Mr. and Mrs. Dovrigny especially should see there, without hesitation, the expected twist, the revelation which, at the last moment, demonetizes a sympathetic character by mistake.

But the excessive dose prevents a deadly poison to kill instantly. But the excessive dose of monstrous stops the intellectual mechanism.

Mathilde’s act is so unexpected that we do not understand – and incomprehension means that we remain without words, without decision.

Ah! my God, we ring, we rang! It’s time! What to do? we do not know.

The seated son and parents do not move. They forget the premeditated ceremony – they let the servant introduce the visitor.

In the doorway, appears the young girl, – the one we have just spoken of, – the one from yesterday: her gloved hands offered the flowers, her forehead, her eyes, her mouth expressed solidarity, – in his chest, his heart commanded the inconceivable impulse.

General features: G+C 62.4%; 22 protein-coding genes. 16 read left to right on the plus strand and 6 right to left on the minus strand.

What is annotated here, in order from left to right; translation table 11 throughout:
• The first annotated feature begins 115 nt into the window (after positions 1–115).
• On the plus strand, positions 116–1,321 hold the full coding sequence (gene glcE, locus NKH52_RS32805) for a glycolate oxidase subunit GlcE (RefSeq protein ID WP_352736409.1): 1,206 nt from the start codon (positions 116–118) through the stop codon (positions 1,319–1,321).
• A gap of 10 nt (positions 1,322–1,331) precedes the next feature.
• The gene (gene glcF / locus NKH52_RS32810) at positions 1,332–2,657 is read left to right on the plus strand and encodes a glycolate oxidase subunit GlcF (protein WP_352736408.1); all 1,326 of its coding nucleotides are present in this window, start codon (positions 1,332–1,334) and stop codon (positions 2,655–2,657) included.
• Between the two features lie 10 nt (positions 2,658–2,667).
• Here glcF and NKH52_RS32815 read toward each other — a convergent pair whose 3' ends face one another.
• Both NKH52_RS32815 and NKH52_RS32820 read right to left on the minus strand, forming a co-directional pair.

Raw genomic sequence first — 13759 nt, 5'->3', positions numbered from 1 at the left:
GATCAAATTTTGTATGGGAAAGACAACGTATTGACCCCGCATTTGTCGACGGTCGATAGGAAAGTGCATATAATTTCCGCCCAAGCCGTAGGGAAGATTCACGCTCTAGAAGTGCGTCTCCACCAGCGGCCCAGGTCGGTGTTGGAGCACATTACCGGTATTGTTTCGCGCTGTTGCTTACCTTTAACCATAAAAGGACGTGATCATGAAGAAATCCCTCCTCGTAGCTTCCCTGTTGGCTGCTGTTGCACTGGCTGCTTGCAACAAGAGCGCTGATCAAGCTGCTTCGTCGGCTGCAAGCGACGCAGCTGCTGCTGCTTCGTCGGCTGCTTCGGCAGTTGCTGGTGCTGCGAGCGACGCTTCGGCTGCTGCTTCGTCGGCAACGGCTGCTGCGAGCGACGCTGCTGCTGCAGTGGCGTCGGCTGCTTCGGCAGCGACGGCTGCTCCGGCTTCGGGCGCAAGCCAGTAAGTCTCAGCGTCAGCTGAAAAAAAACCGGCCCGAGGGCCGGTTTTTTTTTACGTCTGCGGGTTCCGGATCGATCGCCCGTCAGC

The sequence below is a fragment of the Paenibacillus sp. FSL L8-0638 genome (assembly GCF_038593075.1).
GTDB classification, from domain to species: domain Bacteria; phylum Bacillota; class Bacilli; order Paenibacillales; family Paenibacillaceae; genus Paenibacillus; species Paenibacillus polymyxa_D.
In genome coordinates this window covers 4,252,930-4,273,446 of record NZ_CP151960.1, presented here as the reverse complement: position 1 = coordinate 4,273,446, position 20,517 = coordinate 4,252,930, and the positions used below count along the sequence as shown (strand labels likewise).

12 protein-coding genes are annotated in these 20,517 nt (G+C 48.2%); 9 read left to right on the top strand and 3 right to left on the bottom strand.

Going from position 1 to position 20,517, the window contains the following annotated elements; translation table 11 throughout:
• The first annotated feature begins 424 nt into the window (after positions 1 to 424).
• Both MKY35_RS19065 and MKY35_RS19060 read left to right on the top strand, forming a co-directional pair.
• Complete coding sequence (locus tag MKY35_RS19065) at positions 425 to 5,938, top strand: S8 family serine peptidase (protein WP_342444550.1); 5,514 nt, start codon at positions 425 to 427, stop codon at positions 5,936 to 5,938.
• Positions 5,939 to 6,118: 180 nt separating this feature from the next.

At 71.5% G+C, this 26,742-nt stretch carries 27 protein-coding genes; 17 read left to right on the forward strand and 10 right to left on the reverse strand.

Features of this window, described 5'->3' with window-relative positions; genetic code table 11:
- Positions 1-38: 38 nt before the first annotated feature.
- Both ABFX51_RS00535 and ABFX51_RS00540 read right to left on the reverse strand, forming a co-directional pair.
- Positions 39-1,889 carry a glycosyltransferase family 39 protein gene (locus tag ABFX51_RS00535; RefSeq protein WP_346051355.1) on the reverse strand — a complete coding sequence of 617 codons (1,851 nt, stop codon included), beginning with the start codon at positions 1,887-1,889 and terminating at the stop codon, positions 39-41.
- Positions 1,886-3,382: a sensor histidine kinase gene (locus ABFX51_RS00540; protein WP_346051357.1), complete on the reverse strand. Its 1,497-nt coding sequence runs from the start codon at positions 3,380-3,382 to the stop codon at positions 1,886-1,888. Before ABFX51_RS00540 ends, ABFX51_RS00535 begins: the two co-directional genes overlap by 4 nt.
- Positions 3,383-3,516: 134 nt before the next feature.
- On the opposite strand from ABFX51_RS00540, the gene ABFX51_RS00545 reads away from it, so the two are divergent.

Now Mathilde’s entrance produces on the three seated figures the effect of an irruption of light.

They get up, they come forward instinctively, out of curious spontaneity, as if to see up close, as if to touch.

It is indeed an irruption of light: Mathilde is dressed in light, a dress without artifice which does not modify any of its natural proportions, a beret hairstyle which does not shade the physiognomy. She presents herself very upright, any face offered, all transparent of consciousness: here is my person and here is my soul.

We extend our hand to it by a sort of contagious necessity, by the impossibility of composing attitudes, with only in the eyes, in the thought, this certainty: it is the same today as yesterday, it does not have two faces. , it does not have two aspects.

– Hello miss.

– Come in, Mademoiselle.